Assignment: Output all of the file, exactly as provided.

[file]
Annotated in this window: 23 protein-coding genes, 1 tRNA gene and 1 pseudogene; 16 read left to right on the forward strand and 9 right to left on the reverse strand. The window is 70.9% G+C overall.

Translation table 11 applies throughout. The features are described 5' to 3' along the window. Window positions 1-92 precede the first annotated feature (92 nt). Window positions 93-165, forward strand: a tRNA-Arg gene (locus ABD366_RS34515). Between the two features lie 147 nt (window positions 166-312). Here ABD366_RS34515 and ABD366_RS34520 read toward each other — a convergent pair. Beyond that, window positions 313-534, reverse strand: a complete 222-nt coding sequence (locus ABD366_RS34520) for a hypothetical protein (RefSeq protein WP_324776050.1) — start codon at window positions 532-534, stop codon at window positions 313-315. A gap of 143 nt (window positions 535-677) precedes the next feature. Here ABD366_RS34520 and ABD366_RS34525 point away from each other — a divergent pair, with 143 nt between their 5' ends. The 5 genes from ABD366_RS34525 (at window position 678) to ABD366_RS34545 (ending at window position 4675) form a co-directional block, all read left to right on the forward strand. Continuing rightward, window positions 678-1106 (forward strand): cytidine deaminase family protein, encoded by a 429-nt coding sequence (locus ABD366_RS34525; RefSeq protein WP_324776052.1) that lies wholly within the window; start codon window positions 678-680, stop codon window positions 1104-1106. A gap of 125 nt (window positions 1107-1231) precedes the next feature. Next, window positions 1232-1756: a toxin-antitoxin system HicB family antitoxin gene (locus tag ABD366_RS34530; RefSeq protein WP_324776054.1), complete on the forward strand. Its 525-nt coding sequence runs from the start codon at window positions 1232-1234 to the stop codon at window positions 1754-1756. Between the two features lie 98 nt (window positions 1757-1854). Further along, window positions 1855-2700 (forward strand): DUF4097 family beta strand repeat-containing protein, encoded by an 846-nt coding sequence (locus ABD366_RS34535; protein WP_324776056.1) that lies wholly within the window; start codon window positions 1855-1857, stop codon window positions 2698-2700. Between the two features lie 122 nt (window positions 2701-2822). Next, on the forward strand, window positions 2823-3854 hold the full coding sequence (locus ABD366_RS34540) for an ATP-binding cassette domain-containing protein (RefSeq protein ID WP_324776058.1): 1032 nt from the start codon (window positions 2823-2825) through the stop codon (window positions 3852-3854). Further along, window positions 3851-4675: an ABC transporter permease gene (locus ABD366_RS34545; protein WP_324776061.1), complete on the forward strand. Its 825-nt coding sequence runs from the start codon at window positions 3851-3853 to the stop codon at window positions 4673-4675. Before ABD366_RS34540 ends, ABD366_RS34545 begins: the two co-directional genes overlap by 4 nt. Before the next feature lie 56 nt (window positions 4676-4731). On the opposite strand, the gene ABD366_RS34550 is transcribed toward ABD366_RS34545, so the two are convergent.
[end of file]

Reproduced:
Annotated in this window: 23 protein-coding genes, 1 tRNA gene and 1 pseudogene; 16 read left to right on the forward strand and 9 right to left on the reverse strand. The window is 70.9% G+C overall.

Translation table 11 applies throughout. The features are described 5' to 3' along the window. Window positions 1-92 precede the first annotated feature (92 nt). Window positions 93-165, forward strand: a tRNA-Arg gene (locus ABD366_RS34515). Between the two features lie 147 nt (window positions 166-312). Here ABD366_RS34515 and ABD366_RS34520 read toward each other — a convergent pair. Beyond that, window positions 313-534, reverse strand: a complete 222-nt coding sequence (locus ABD366_RS34520) for a hypothetical protein (RefSeq protein WP_324776050.1) — start codon at window positions 532-534, stop codon at window positions 313-315. A gap of 143 nt (window positions 535-677) precedes the next feature. Here ABD366_RS34520 and ABD366_RS34525 point away from each other — a divergent pair, with 143 nt between their 5' ends. The 5 genes from ABD366_RS34525 (at window position 678) to ABD366_RS34545 (ending at window position 4675) form a co-directional block, all read left to right on the forward strand. Continuing rightward, window positions 678-1106 (forward strand): cytidine deaminase family protein, encoded by a 429-nt coding sequence (locus ABD366_RS34525; RefSeq protein WP_324776052.1) that lies wholly within the window; start codon window positions 678-680, stop codon window positions 1104-1106. A gap of 125 nt (window positions 1107-1231) precedes the next feature. Next, window positions 1232-1756: a toxin-antitoxin system HicB family antitoxin gene (locus tag ABD366_RS34530; RefSeq protein WP_324776054.1), complete on the forward strand. Its 525-nt coding sequence runs from the start codon at window positions 1232-1234 to the stop codon at window positions 1754-1756. Between the two features lie 98 nt (window positions 1757-1854). Further along, window positions 1855-2700 (forward strand): DUF4097 family beta strand repeat-containing protein, encoded by an 846-nt coding sequence (locus ABD366_RS34535; protein WP_324776056.1) that lies wholly within the window; start codon window positions 1855-1857, stop codon window positions 2698-2700. Between the two features lie 122 nt (window positions 2701-2822). Next, on the forward strand, window positions 2823-3854 hold the full coding sequence (locus ABD366_RS34540) for an ATP-binding cassette domain-containing protein (RefSeq protein ID WP_324776058.1): 1032 nt from the start codon (window positions 2823-2825) through the stop codon (window positions 3852-3854). Further along, window positions 3851-4675: an ABC transporter permease gene (locus ABD366_RS34545; protein WP_324776061.1), complete on the forward strand. Its 825-nt coding sequence runs from the start codon at window positions 3851-3853 to the stop codon at window positions 4673-4675. Before ABD366_RS34540 ends, ABD366_RS34545 begins: the two co-directional genes overlap by 4 nt. Before the next feature lie 56 nt (window positions 4676-4731). On the opposite strand, the gene ABD366_RS34550 is transcribed toward ABD366_RS34545, so the two are convergent.